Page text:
Green Day Saved by Fair Use Doctrine

A California federal judge has dismissed a California copyright lawsuit by an artist who claimed that the band Green Day used an unauthorized reproduction of his art as a concert video backdrop. The judge found that the band’s use of the copyrighted work was “transformative” under the fair use doctrine.

As I  have mentioned on this blog, fair use is the copying of copyrighted material for a limited and “transformative” purpose, such as to comment upon, criticize, or parody a copyrighted work and can generally be done without the author’s permission.

The Facts of the Case

Artist Derek Seltzer sued Green Day and Warner Bros. Records for misappropriating his copyrighted work, Scream Icon, which the plaintiff had put on posters and stickers and displayed on public spaces around Los Angeles. Green Day challenged Seltzer’s claims in a motion for summary judgment, saying that its use of the Scream Icon was fair use.

The image at issue was created by photographer Richard Staub, who was hired by Green Day to create video backdrops for its 21st Century Breakdown concert tour. As part of the backdrops for the song East Jesus Nowhere, Staub took a photo of a graffiti-covered poster of Scream Icon, then altered the color and contrast, added a brick background, and superimposed a red spray-painted cross over the modified image. The altered image displayed during a single song in Green Day’s thirty-two-song set.

The Court’s Ruling

California Federal Judge Philip Gutierrez granted Green Day’s motion for summary judgment finding that the band’s use of the copyrighted image was “transformative” enough to qualify as fair use. The judge reasoned that the use was transformative because the new elements, including graffiti, brick backdrop, and a large red cross over the images, when considered in connection with the music and lyrics of the Green Day song they accompanied, “add[ed] something new, with a further purpose of different character” as compared to the plaintiff’s original work.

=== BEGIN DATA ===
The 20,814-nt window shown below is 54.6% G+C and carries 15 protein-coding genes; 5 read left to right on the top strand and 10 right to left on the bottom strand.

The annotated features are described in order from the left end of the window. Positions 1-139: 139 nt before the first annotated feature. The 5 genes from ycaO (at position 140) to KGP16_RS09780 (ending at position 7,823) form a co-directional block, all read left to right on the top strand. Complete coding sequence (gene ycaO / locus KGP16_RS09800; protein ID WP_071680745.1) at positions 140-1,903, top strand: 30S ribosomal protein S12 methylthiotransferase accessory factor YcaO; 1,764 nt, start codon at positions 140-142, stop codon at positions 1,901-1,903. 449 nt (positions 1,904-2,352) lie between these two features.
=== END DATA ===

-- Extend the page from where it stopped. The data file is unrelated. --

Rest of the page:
The court also noted that Seltzer had difficulty demonstrating that the band’s use of the image had an adverse impact on the potential market for his image. According to Judge Gutierrez, “Given the fundamentally different purposes of the two works, Staub’s use of a modified version of the Scream Icon image in the East Jesus Nowhere video backdrop cannot reasonably be deemed a market substitute for Plaintiff’s original Scream Icon image.”

As this case highlights, there are no bright-line rules for what constitutes fair use, particularly whether it is done for a transformative purpose. Rather, the determination is made on a case-by-case basis.

If you have a copyright and need help to protect your idea, or have been sued for copyright infringement, or know someone that can use my help, please contact me for a free 30 minute consultation at or call TOLL FREE at 1-855-UR IDEAS (1-855-874-3327) and ask for Norman.

– Ex astris, scientia –

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